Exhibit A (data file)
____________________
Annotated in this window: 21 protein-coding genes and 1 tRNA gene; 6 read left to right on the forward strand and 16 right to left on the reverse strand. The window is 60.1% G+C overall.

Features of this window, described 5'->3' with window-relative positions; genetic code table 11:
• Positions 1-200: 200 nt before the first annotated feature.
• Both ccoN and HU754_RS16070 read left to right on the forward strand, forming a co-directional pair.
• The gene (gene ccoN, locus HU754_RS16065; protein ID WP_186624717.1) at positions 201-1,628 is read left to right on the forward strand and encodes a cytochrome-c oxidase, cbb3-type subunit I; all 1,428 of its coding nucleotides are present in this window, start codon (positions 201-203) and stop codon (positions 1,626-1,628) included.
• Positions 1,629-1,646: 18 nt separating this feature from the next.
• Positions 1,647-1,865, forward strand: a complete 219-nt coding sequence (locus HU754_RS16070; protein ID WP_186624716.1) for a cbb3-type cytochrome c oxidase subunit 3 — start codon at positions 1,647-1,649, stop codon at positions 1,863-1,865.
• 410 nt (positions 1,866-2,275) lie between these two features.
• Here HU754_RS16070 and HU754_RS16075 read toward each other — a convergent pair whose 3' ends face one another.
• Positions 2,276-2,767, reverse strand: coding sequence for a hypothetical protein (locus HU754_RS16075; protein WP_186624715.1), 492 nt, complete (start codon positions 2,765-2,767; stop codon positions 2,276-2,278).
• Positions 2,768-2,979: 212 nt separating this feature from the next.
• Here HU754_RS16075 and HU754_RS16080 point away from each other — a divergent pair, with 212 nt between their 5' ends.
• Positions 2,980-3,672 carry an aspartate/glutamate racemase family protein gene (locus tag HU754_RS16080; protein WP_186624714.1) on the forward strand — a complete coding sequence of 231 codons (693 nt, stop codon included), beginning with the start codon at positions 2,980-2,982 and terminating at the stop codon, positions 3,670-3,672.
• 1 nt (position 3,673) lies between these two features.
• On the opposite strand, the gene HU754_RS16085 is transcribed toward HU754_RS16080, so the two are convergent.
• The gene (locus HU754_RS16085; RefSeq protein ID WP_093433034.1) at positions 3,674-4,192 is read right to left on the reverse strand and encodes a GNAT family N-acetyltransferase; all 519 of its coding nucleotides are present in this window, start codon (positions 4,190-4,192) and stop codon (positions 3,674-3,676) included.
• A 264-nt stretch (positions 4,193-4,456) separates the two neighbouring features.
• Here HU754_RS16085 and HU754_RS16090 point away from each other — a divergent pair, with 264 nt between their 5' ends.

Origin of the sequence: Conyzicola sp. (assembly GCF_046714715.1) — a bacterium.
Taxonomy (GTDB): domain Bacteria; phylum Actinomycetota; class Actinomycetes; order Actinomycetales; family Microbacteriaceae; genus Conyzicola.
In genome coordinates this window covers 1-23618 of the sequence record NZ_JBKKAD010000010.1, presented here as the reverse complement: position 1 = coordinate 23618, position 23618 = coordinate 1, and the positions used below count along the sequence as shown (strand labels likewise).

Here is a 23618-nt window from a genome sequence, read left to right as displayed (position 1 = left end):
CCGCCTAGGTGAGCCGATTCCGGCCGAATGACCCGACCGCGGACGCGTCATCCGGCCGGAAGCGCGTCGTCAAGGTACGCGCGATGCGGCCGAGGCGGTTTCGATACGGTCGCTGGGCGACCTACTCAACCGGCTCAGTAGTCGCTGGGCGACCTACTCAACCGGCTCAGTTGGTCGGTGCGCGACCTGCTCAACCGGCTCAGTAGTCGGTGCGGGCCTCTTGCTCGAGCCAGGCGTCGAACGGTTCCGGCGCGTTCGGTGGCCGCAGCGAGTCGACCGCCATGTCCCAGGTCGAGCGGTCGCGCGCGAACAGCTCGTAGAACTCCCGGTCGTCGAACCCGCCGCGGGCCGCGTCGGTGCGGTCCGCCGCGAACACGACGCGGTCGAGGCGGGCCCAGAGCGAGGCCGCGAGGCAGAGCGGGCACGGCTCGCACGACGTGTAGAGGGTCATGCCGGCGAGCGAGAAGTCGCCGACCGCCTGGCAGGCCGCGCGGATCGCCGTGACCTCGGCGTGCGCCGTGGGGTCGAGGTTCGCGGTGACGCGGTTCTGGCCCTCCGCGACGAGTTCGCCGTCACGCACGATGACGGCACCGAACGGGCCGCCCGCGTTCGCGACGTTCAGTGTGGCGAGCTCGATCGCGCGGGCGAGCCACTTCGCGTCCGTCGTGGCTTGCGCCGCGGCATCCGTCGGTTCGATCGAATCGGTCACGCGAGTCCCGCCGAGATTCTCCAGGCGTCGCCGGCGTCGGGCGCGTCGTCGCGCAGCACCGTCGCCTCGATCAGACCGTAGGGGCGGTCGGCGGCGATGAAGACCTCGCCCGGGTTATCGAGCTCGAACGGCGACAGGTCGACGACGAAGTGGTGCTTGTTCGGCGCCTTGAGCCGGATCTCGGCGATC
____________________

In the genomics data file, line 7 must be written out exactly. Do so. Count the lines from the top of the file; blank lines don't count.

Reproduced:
• Positions 1,647-1,865, forward strand: a complete 219-nt coding sequence (locus HU754_RS16070; protein ID WP_186624716.1) for a cbb3-type cytochrome c oxidase subunit 3 — start codon at positions 1,647-1,649, stop codon at positions 1,863-1,865.